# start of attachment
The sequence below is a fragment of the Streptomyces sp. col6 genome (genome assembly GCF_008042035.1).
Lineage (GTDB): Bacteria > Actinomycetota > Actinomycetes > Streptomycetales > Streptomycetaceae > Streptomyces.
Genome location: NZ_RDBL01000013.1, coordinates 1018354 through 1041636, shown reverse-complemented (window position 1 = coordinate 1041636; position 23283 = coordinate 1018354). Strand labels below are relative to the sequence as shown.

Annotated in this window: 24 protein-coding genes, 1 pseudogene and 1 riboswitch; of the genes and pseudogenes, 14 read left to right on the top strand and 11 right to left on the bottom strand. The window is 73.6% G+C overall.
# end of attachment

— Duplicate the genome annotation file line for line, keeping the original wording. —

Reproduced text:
The sequence below is a fragment of the Streptomyces sp. col6 genome (genome assembly GCF_008042035.1).
Lineage (GTDB): Bacteria > Actinomycetota > Actinomycetes > Streptomycetales > Streptomycetaceae > Streptomyces.
Genome location: NZ_RDBL01000013.1, coordinates 1018354 through 1041636, shown reverse-complemented (window position 1 = coordinate 1041636; position 23283 = coordinate 1018354). Strand labels below are relative to the sequence as shown.

Annotated in this window: 24 protein-coding genes, 1 pseudogene and 1 riboswitch; of the genes and pseudogenes, 14 read left to right on the top strand and 11 right to left on the bottom strand. The window is 73.6% G+C overall.